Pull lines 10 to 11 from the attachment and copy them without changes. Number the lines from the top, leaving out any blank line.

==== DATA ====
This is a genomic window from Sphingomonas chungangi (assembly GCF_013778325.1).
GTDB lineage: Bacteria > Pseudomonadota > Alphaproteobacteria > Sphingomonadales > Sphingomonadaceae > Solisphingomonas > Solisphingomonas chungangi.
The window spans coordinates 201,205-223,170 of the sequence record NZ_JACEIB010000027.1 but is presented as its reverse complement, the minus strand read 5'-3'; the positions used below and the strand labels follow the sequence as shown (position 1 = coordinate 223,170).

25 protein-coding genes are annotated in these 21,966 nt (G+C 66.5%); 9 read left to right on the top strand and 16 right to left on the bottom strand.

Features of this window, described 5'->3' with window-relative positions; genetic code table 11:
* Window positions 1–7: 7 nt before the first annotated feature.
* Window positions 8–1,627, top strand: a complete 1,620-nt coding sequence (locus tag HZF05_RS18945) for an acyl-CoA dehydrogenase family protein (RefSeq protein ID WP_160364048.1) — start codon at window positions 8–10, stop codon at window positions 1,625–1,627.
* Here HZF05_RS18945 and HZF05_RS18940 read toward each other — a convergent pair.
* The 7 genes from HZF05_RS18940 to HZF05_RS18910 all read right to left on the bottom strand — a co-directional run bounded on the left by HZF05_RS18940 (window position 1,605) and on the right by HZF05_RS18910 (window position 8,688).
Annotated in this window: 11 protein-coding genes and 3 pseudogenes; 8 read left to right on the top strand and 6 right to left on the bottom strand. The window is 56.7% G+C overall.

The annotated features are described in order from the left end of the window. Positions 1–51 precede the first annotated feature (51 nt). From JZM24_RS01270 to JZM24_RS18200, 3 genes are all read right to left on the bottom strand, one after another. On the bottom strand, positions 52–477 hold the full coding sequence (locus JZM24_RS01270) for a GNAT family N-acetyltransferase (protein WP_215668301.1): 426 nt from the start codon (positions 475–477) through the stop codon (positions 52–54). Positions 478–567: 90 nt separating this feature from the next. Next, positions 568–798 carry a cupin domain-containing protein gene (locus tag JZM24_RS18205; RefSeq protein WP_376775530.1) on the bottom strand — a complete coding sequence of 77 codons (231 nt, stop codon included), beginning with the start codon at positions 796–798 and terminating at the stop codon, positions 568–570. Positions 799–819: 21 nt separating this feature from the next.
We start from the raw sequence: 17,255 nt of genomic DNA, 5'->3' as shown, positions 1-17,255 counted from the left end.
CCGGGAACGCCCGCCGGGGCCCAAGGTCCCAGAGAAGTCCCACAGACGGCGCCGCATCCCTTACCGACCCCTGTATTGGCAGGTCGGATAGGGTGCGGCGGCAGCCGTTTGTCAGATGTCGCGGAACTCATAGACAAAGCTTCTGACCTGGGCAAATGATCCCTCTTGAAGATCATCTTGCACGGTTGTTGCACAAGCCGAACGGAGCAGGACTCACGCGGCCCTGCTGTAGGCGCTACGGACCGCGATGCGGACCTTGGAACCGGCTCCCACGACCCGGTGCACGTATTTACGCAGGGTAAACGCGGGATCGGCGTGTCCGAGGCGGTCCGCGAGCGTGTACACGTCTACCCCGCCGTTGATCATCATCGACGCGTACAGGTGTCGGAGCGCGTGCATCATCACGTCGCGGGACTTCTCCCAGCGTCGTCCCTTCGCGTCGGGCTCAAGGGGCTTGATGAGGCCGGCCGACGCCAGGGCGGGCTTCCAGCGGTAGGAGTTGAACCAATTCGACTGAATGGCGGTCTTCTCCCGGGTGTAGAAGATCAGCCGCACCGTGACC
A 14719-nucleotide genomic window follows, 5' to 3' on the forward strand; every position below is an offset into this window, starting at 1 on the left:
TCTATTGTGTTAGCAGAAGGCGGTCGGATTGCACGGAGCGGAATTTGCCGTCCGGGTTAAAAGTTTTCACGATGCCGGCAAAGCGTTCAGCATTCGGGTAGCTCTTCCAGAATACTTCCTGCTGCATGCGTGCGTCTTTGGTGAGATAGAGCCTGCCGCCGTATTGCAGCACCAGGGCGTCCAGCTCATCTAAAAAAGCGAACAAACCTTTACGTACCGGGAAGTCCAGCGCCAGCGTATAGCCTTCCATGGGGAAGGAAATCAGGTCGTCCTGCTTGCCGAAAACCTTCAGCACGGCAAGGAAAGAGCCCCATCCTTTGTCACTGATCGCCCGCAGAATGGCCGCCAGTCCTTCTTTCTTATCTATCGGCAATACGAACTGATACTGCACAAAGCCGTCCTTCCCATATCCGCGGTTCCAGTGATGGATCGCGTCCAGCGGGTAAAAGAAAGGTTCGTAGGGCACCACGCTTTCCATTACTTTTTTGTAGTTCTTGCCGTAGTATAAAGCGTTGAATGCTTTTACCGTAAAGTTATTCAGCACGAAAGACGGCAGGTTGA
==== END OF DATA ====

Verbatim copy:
Annotated in this window: 11 protein-coding genes and 3 pseudogenes; 8 read left to right on the top strand and 6 right to left on the bottom strand. The window is 56.7% G+C overall.

The annotated features are described in order from the left end of the window. Positions 1–51 precede the first annotated feature (51 nt). From JZM24_RS01270 to JZM24_RS18200, 3 genes are all read right to left on the bottom strand, one after another. On the bottom strand, positions 52–477 hold the full coding sequence (locus JZM24_RS01270) for a GNAT family N-acetyltransferase (protein WP_215668301.1): 426 nt from the start codon (positions 475–477) through the stop codon (positions 52–54). Positions 478–567: 90 nt separating this feature from the next. Next, positions 568–798 carry a cupin domain-containing protein gene (locus tag JZM24_RS18205; RefSeq protein WP_376775530.1) on the bottom strand — a complete coding sequence of 77 codons (231 nt, stop codon included), beginning with the start codon at positions 796–798 and terminating at the stop codon, positions 568–570. Positions 799–819: 21 nt separating this feature from the next.